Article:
Date: Wednesday 16 November 2016
Time: 18:00 -19:30
Speakers: Graham Gudgin and Ken Coutts
Talk Title: 'Can fiscal and monetary policy offset macro-economic losses from Brexit’
Location: Ramsden Room, St Catharine's College
The next St Catharine's Political Economy Seminar in the series on the Economics of Austerity, will be held on 16 November, 2016 - Graham Gudgin and Ken Coutts will give a talk on ‘Can fiscal and monetary policy offset macro-economic losses from Brexit'. The seminar will be held in the RAMSDEN Room at St Catharine's College from 6.00-7.30 pm. All are welcome. The seminar series is supported by the Cambridge Journal of Economics and the Economics and Policy Group at the Judge Business School.
Graham Gudgin is currently Honorary Research Associate at the Centre For Business Research (CBR) in the Judge Business School at the University of Cambridge. He was director of the Northern Ireland Economic Research Centre from 1985 to 1998 when he became Special Adviser to the First Minister in the NI Assembly until 2002. Prior to this he was a member of the Cambridge Economic Policy Group (CEPG) under the late Wynne Godley. He is the author of a large number of books, reports and journal articles on regional economic growth in the UK and on the growth of small firms. Current research interests at the CBR are in UK macro-economic policy. Together with Ken Coutts at Cambridge and colleagues at the Ulster University an econometric model of the UK has been constructed to undertake policy simulations for the UK economy. The first forecast report (winter 2015) and a description of the model can be found on the CBR website.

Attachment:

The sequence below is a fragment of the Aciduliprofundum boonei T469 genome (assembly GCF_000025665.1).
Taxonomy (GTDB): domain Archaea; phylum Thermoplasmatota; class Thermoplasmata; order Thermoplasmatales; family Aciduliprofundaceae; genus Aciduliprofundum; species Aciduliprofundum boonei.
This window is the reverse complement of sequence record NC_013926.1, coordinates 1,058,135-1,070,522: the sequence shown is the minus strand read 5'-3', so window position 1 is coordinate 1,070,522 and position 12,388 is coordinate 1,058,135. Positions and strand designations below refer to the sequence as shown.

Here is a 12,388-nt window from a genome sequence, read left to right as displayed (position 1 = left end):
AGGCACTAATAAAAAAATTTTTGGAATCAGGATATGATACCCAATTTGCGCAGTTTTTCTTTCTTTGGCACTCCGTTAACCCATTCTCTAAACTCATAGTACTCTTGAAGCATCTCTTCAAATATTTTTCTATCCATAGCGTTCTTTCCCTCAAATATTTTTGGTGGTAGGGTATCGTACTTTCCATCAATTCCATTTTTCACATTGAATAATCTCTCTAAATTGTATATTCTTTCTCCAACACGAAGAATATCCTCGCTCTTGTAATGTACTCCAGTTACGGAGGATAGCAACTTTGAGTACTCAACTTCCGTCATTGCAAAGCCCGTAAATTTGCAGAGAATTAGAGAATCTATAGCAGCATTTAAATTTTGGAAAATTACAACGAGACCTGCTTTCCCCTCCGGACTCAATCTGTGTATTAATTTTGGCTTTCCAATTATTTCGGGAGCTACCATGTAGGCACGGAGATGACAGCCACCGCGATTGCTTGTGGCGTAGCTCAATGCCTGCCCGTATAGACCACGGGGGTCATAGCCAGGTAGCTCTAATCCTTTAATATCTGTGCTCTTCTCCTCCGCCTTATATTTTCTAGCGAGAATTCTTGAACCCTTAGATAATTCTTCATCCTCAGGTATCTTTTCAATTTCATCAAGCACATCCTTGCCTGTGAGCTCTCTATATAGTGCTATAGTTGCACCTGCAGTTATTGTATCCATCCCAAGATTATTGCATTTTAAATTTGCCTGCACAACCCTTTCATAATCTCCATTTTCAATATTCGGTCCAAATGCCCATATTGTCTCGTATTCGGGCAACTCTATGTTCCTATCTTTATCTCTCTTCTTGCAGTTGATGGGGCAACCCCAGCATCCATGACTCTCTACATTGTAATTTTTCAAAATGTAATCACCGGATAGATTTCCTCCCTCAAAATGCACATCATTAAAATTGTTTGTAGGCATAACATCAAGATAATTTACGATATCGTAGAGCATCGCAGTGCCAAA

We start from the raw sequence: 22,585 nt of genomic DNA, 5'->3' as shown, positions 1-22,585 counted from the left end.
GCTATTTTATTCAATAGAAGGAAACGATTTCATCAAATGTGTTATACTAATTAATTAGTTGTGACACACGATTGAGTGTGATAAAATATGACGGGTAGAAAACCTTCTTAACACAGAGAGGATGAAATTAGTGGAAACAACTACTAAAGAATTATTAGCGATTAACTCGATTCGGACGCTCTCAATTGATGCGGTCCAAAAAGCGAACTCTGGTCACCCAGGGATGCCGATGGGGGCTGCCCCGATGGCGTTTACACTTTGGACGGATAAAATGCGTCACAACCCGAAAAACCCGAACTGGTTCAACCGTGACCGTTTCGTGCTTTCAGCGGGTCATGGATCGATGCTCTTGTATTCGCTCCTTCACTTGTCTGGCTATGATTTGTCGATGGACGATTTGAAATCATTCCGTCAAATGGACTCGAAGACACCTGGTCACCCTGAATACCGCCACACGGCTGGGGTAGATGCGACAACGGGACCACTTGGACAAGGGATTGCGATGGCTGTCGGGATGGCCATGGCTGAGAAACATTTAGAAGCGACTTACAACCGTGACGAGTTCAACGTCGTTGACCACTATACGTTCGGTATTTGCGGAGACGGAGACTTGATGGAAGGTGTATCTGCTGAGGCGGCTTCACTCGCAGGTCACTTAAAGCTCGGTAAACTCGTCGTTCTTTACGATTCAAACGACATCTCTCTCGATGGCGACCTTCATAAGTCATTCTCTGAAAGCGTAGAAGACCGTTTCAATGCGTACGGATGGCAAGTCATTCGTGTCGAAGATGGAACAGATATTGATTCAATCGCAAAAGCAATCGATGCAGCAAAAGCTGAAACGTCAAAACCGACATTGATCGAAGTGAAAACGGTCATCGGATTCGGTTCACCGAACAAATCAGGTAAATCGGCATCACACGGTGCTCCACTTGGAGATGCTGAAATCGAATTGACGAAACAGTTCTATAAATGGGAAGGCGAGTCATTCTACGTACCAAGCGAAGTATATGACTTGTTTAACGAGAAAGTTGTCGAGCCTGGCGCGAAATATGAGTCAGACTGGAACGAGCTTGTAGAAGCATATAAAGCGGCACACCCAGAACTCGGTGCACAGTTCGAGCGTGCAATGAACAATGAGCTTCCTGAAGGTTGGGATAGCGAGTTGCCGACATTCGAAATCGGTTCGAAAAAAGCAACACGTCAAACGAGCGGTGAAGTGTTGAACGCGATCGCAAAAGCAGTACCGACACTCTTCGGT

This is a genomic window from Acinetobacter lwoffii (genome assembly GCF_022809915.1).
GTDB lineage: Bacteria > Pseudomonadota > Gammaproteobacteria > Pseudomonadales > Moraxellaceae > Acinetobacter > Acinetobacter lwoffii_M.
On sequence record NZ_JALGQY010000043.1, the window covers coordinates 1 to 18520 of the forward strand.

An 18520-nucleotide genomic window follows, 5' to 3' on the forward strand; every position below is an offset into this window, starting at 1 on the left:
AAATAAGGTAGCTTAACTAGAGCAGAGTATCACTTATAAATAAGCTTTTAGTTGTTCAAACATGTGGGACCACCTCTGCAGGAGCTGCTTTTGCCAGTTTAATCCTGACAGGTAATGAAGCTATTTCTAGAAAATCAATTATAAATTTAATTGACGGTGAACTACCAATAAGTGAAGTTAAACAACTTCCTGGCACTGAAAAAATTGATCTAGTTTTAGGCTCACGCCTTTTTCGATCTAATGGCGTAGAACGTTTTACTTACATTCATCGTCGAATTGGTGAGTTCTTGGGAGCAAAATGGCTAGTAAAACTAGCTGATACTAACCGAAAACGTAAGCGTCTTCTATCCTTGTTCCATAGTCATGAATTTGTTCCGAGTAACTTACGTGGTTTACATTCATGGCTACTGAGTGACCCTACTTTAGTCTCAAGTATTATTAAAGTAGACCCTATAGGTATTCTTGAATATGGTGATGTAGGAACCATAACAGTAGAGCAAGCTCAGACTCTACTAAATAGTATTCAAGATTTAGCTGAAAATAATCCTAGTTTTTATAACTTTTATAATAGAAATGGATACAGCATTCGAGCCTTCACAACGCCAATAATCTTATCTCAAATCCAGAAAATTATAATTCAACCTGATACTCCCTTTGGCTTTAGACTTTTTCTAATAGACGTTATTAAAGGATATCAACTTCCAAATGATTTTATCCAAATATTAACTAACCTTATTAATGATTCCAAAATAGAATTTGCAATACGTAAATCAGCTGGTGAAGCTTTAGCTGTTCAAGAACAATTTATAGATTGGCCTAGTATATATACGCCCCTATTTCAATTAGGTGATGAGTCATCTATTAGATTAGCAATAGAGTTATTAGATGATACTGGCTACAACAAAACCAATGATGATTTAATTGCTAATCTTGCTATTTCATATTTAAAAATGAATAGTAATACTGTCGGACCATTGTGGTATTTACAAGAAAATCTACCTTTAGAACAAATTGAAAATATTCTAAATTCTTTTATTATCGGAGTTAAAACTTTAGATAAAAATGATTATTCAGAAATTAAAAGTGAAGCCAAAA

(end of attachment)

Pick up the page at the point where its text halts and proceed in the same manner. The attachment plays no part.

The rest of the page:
Ken Coutts is currently Honorary Research Associate at the Centre For Business Research (CBR) in the Judge Business School at the University of Cambridge and Life Fellow in Economics, Selwyn College, Cambridge.
He was formerly Director of Studies in the Faculty of Economics, University of Cambridge. A member of the Cambridge Economic Policy Group in his younger career, led by Wynne Godley, his main interests are in macroeconomics, monetary and fiscal policy, trade, capital flows and balance of payments. He has published widely in these areas.
He has also written extensively on the pricing behaviour of manufacturing industries in the UK and Australia. He is currently working on macro-economic policy issues in the UK.
Graham Gudgin and Ken Coutts will talk on 'Can fiscal and monetary policy offset macro-economic losses from Brexit?' They will describe key features of their Keynesian CBR macro-economic model of the UK economy and how it differs from the Government's OBR model. The CBR model is then used to investigate the economics of Brexit. They take the view that normal forecasts are not currently possible due to the lack of reliable information on the future shape of the UK's trade arrangements and on companies short-term and long-term reaction to these uncertainties. The best that can be done at present is to generate scenarios based on assumptions about these uncertainties. A series of plausible assumptions are investigated including the Treasury's estimates of the impact of leaving the EU single market.
The macro-economic impact of the assumptions turns out to be considerably dependent on the extent to which short-term declines in business investment due to 'uncertainty' represent investment postponed rather than permanently cancelled. The impact also depends on whether monetary policy is accommodating in face of rising consumer price inflation and on the extent to which fiscal austerity is delayed or reversed.